Six Twist Essential
what if more hands could see?!
The Perception Gap
The hard part about getting across the idea of tensegrity is that talking about it, and even showing pictures or movies, just isn’t enough to make the intuition take hold.
Sure, it’s possible to make a nice website that visually catches someone’s interest, but in reality they will only be able to scratch the surface.
It’s something you need to feel. The only way is to get tensegrity into peoples’ hands!
So I set about finding a way to refine the building process for replication, so that I could build enough robust pretenst structures that I could ship them to people.
The lessons learned along my journey from building the first structures to nearly automating the production were all progressions from my starting point of prefabricated tension.
That is to say tension connected while slack, and this allowed high-performance materials to be used, like Dyneema cord which is extremely strong and almost inelastic.
This strategy implies that the compression necessarily needs to be extensible, and since it has become the source of tightening, it needed to extend by turning a nut on a bolt to have enough strength.
Experience taught me that it was an extremely important consequence of this strategy was that it enables loosening the structure when it needs to be fixed, and that happens. Afterwards, it can be tightented up again.
Another consequence is that tensegrities can be easily re-tightened as the materials and the connections get accustomed to high tension.
It also took quite some time and experimentation before I arrived at the right kind of structure, which is the minimal one.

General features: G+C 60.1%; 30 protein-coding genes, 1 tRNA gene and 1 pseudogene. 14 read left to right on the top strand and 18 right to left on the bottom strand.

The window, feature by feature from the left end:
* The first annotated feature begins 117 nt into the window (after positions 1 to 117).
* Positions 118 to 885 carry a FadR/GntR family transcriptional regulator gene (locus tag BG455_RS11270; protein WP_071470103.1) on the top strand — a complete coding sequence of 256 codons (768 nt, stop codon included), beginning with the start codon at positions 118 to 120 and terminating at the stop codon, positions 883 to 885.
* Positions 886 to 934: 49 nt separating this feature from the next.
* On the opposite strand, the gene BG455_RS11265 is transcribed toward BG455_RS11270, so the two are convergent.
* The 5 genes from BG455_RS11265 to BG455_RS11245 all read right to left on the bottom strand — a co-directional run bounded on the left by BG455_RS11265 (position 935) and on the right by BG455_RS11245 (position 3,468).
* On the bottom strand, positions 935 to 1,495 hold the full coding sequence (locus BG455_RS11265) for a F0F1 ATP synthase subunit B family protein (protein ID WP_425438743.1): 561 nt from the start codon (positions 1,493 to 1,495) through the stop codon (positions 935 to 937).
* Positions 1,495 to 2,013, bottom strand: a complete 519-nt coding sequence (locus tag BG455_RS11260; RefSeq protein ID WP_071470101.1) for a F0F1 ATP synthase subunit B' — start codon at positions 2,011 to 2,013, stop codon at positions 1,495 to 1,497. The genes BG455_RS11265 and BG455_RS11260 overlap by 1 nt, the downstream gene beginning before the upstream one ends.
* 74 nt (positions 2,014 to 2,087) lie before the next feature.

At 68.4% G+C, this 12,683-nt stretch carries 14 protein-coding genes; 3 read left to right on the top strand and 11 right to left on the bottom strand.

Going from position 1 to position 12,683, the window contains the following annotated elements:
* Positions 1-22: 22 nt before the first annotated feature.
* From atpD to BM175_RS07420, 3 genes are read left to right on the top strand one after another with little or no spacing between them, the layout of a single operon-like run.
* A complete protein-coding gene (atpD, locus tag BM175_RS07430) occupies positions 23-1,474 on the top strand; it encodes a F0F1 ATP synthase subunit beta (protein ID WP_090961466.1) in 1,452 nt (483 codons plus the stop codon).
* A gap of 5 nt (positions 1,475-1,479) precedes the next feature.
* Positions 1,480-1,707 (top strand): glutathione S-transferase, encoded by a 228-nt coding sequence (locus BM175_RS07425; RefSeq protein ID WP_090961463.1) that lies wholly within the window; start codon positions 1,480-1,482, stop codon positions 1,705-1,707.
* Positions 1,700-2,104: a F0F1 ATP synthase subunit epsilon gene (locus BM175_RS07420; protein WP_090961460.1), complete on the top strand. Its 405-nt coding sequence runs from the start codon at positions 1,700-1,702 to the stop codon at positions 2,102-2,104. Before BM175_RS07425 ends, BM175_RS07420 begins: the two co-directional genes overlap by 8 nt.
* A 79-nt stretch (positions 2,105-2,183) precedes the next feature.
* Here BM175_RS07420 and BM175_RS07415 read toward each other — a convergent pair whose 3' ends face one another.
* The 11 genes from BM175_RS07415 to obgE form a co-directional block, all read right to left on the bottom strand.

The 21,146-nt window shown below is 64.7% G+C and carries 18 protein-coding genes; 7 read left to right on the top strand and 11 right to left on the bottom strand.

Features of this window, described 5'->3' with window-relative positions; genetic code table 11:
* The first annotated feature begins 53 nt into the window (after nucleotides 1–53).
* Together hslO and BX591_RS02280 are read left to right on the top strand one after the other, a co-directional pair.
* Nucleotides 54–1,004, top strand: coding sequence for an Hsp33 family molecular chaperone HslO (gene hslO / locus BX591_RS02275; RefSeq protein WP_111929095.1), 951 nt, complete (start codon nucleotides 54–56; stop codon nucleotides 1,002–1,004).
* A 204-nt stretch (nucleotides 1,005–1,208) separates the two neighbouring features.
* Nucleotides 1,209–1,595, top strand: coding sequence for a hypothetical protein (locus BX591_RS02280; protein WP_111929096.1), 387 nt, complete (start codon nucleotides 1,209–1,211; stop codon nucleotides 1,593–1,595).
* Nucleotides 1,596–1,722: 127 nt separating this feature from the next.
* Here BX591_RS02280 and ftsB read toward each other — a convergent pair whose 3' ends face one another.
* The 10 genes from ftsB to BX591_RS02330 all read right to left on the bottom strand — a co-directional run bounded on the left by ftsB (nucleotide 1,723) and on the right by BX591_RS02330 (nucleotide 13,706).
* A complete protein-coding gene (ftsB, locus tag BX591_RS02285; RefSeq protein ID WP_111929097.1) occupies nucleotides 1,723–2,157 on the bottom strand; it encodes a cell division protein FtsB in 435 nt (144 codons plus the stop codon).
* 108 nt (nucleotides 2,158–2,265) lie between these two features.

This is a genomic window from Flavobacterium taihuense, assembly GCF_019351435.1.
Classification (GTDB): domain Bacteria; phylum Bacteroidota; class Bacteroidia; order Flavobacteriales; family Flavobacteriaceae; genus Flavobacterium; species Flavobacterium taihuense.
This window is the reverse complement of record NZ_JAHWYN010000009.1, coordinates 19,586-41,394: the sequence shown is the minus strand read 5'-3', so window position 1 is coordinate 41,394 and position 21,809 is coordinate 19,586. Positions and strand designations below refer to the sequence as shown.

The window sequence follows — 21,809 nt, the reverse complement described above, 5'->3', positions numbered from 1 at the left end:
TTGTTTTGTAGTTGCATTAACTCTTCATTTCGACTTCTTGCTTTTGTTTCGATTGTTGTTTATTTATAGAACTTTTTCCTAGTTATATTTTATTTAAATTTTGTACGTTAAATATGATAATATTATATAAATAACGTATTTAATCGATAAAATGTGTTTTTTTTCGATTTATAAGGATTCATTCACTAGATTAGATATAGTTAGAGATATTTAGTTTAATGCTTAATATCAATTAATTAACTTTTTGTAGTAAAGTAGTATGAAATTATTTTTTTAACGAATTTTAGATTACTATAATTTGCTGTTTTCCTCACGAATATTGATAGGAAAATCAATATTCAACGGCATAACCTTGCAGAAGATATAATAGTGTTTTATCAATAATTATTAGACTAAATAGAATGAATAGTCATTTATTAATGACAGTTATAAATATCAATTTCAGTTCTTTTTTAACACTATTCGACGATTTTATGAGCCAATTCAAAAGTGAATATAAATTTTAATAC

Minimal in the sense that every segment of cord is participating at all times, so nothing is ever actually slack. There are no redundant cords.
The resulting structure exhibits a special kind of flexibility when very tight, which few have grasped (pun intended) but I believe fundamental to understanding tensegrity.
This minimal structure is the natural baseline, but if you want to give a tensegrity a particular shape or purpose, it makes sense to add tension lines where needed.
We can reach a whole new level of tension when we are able to tighten a tensegrity up with a wrench!
Most adjustments can be done by hand, depending on what the goal is, but the option of taking it to much higher levels by turning nuts allows a minimal tensegrity to stand straight as a tower.
Turning nuts tight is not the only way to tighten this tensegrity, but the other way involves (paradoxically) first loosening the nuts, so the whole tensegrity goes limp.
The limpcolumn can then be arched to once again become highly tensioned in a new way.
It had to get a lot easier to build this structure than the ones I have built so far! I need to have almost a production line, if I want to get more hands to see.
Ultimately I was able to come up with a way to build it which didn’t require any fabricating of joint parts, because they were all off-the-shelf (or at least already manufactured and available online). I even ordered the bars pre-cut to the 25cm length that was just right.